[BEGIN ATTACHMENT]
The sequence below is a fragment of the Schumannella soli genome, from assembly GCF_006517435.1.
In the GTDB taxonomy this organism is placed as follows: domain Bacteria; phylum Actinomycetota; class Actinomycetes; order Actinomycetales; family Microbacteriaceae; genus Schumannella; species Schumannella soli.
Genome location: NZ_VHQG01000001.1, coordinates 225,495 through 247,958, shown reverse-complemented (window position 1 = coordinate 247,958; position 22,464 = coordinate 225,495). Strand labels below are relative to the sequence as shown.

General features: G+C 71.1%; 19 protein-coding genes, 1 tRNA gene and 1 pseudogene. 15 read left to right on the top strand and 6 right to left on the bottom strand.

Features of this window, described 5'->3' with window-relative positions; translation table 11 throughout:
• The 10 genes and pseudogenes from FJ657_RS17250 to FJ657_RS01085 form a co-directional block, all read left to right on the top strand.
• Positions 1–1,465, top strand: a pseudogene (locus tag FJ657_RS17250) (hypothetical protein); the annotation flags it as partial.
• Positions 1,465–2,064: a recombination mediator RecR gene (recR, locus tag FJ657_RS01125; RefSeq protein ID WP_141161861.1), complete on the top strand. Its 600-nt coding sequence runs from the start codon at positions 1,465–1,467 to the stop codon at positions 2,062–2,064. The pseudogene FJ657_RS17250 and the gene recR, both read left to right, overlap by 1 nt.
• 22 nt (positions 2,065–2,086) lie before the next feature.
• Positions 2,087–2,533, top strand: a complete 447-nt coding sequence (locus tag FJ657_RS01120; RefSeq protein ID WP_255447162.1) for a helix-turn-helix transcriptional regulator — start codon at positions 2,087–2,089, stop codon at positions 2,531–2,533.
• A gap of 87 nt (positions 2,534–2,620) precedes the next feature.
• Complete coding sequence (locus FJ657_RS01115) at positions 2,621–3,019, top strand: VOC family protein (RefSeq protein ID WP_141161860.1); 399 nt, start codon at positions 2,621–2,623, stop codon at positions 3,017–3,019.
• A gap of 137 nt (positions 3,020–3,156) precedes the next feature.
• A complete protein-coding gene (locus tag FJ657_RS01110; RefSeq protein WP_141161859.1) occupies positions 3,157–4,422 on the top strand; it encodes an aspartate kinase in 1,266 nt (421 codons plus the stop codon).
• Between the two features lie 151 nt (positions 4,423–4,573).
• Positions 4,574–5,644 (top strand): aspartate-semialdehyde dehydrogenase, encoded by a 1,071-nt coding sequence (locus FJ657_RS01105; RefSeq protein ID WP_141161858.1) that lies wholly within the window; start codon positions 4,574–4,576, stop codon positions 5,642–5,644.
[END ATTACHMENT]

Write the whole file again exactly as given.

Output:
The sequence below is a fragment of the Schumannella soli genome, from assembly GCF_006517435.1.
In the GTDB taxonomy this organism is placed as follows: domain Bacteria; phylum Actinomycetota; class Actinomycetes; order Actinomycetales; family Microbacteriaceae; genus Schumannella; species Schumannella soli.
Genome location: NZ_VHQG01000001.1, coordinates 225,495 through 247,958, shown reverse-complemented (window position 1 = coordinate 247,958; position 22,464 = coordinate 225,495). Strand labels below are relative to the sequence as shown.

General features: G+C 71.1%; 19 protein-coding genes, 1 tRNA gene and 1 pseudogene. 15 read left to right on the top strand and 6 right to left on the bottom strand.

Features of this window, described 5'->3' with window-relative positions; translation table 11 throughout:
• The 10 genes and pseudogenes from FJ657_RS17250 to FJ657_RS01085 form a co-directional block, all read left to right on the top strand.
• Positions 1–1,465, top strand: a pseudogene (locus tag FJ657_RS17250) (hypothetical protein); the annotation flags it as partial.
• Positions 1,465–2,064: a recombination mediator RecR gene (recR, locus tag FJ657_RS01125; RefSeq protein ID WP_141161861.1), complete on the top strand. Its 600-nt coding sequence runs from the start codon at positions 1,465–1,467 to the stop codon at positions 2,062–2,064. The pseudogene FJ657_RS17250 and the gene recR, both read left to right, overlap by 1 nt.
• 22 nt (positions 2,065–2,086) lie before the next feature.
• Positions 2,087–2,533, top strand: a complete 447-nt coding sequence (locus tag FJ657_RS01120; RefSeq protein ID WP_255447162.1) for a helix-turn-helix transcriptional regulator — start codon at positions 2,087–2,089, stop codon at positions 2,531–2,533.
• A gap of 87 nt (positions 2,534–2,620) precedes the next feature.
• Complete coding sequence (locus FJ657_RS01115) at positions 2,621–3,019, top strand: VOC family protein (RefSeq protein ID WP_141161860.1); 399 nt, start codon at positions 2,621–2,623, stop codon at positions 3,017–3,019.
• A gap of 137 nt (positions 3,020–3,156) precedes the next feature.
• A complete protein-coding gene (locus tag FJ657_RS01110; RefSeq protein WP_141161859.1) occupies positions 3,157–4,422 on the top strand; it encodes an aspartate kinase in 1,266 nt (421 codons plus the stop codon).
• Between the two features lie 151 nt (positions 4,423–4,573).
• Positions 4,574–5,644 (top strand): aspartate-semialdehyde dehydrogenase, encoded by a 1,071-nt coding sequence (locus FJ657_RS01105; RefSeq protein ID WP_141161858.1) that lies wholly within the window; start codon positions 4,574–4,576, stop codon positions 5,642–5,644.